Part of the reason behind writing the book ``Fort Wayne Sports History'' is because I hoped to spark debates like ``Who was the most famous athlete ever to play in Fort Wayne?'' Who would you pick from among Jim Thorpe, Babe Ruth, Jesse Owens, Wilt Chamberlain, Jack Nicklaus, Bill Russell or Gordie Howe?
That's not a bad list, and neither is the one for our three finalists for which was the most significant sporting event in Fort Wayne history. After Rod Woodson's induction into the Pro Football Hall of Fame and the Komets sweep of the 1993 International Hockey League playoffs won in earlier rounds of voting, the final preliminary round of voting took place last week.
The NBA's formation in Carl Bennett's living room ran away with the voting with 59 percent. Lloy Ball winning an Olympic Gold Medal in men's volleyball was second with 17 percent followed by the TinCaps winning the Midwest League title during their first season in Parkview Field with 12 percent. Babe Ruth and the New York Yankees visiting in 1927 received 8 percent of the vote and Bill Wambsganss pulling off an unassisted triple play in the World Series drew 3 percent.
Here's a brief recap of the three finalists:
* A first-ballot selection, Woodson was inducted on Aug. 8, 2009 in Canton, Ohio.
During his 17-year NFL career, the Snider graduate played for the Pittsburgh Steelers, San Francisco 49ers, Baltimore Ravens and Oakland Raiders as a cornerback, safety and kick returner. He's the only player in NFL history to be named to the Pro Bowl at three positions. In fact, he was an 11-time Pro Bowl selection. He's also one of only four players to play in three Super Bowls with three different teams.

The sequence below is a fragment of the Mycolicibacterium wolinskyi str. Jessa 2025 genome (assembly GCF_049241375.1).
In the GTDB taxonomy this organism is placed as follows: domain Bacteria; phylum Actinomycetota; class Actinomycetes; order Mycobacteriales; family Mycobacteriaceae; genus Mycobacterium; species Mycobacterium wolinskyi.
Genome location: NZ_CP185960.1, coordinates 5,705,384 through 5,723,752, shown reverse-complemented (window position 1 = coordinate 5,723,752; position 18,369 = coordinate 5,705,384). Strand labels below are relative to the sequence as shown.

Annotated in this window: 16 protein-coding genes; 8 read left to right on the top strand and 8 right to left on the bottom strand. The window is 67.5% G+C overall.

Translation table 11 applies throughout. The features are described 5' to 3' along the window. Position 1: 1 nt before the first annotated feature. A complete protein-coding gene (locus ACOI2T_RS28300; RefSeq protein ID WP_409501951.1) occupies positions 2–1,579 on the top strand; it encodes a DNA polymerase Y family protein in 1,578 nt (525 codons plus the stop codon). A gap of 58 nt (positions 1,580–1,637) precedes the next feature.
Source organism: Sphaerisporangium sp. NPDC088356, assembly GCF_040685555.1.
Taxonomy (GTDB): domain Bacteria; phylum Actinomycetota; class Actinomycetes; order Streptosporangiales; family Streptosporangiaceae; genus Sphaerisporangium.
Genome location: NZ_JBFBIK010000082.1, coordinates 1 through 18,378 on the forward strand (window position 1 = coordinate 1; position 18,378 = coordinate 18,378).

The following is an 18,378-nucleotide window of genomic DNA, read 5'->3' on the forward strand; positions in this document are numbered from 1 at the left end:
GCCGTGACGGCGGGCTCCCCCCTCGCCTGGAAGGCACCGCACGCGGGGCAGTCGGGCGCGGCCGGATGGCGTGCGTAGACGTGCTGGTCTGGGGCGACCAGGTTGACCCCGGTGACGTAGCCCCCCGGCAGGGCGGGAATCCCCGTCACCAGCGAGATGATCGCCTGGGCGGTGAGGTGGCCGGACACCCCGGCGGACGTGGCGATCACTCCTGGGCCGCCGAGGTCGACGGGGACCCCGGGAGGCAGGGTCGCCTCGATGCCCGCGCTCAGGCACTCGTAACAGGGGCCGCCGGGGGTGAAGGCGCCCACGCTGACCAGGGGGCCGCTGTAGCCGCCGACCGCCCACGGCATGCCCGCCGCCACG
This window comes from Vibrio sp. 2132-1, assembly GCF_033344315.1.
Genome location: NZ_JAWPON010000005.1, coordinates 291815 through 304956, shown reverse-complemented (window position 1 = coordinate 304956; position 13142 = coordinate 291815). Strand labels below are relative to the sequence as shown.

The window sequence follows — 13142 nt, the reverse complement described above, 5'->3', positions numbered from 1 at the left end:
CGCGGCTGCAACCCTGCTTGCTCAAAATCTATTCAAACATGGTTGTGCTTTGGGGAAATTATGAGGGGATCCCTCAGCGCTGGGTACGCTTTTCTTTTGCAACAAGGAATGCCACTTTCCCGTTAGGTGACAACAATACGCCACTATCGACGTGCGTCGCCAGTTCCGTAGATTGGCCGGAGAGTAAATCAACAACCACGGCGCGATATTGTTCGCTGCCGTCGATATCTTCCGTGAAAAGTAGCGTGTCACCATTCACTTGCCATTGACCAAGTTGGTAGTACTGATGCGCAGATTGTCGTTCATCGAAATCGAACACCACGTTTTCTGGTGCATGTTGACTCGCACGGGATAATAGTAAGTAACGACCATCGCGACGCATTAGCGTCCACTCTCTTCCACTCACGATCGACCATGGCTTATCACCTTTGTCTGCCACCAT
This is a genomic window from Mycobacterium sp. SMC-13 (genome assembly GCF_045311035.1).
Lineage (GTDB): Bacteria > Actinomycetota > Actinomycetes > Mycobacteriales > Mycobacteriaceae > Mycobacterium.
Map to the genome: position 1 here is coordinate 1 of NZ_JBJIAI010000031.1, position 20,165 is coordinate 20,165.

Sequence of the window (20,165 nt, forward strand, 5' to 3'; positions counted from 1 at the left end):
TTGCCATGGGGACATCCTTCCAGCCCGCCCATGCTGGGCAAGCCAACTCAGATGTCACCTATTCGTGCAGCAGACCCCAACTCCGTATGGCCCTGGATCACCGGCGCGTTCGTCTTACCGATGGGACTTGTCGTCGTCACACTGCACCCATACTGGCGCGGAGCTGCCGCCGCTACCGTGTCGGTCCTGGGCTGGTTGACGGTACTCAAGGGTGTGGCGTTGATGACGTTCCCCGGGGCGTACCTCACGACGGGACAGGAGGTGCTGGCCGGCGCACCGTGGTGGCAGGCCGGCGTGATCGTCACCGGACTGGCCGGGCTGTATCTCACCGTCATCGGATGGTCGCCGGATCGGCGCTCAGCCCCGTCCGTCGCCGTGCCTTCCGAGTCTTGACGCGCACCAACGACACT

In 1993, he was named the NFL's Defensive Player of the Year. He was named to the league's 75th anniversary team, and was ranked as the 30th-best player of all-time by Pro Football Weekly.
Among his classic achievements is holding NFL records for most career interceptions returned for touchdowns with 12, most career interception return yards with 1,482 and the third-highest career interceptions with 71.
* The Komets shocked the sporting world on May 21, 1993, stunning the San Diego Gulls 6-1 before 8,154 Memorial Coliseum fans.
This team's records will stand forever, a perfect 12-0 during the playoffs. Only two other teams - the 1988 Hershey Bears of the American Hockey League and the 1984 Edmonton Oilers - ever won 12 straight playoff games. No team in any playoffs anywhere has given up only 18 goals in 12 games. Pokey Reddick stopped 95 percent of the shots against him in the playoffs, allowing only 1.49 goals against per game.
To make the feat even more amazing, the IHL is dominated by teams with National Hockey League affiliations, but the Komets are the first independent franchise in 10 years to win the Turner Cup.
* For more than 50 years, former Fort Wayne Pistons executive Carl Bennett had been saying Fort Wayne should be recognized as the birthplace of the National Basketball Association, and on September 8, 2007, the Basketball Hall of Fame debuted just such a presentation.
In the spring of 1948, Bennett, the Pistons' business manager and a member of the National Basketball League board of directors, met with Basketball Association of America President Maurice Podoloff. The meeting took place at Bennett's home, 2920 Alexander Street.
Podoloff and Bennett met Pistons' Owner Fred Zollner at his Zollner Pistons plant office the next morning in a day-long meeting. An official meeting for the press was held in Chicago on May 10, 1948, announcing the four NBL teams jumping to the BAA for the 1948-49 season.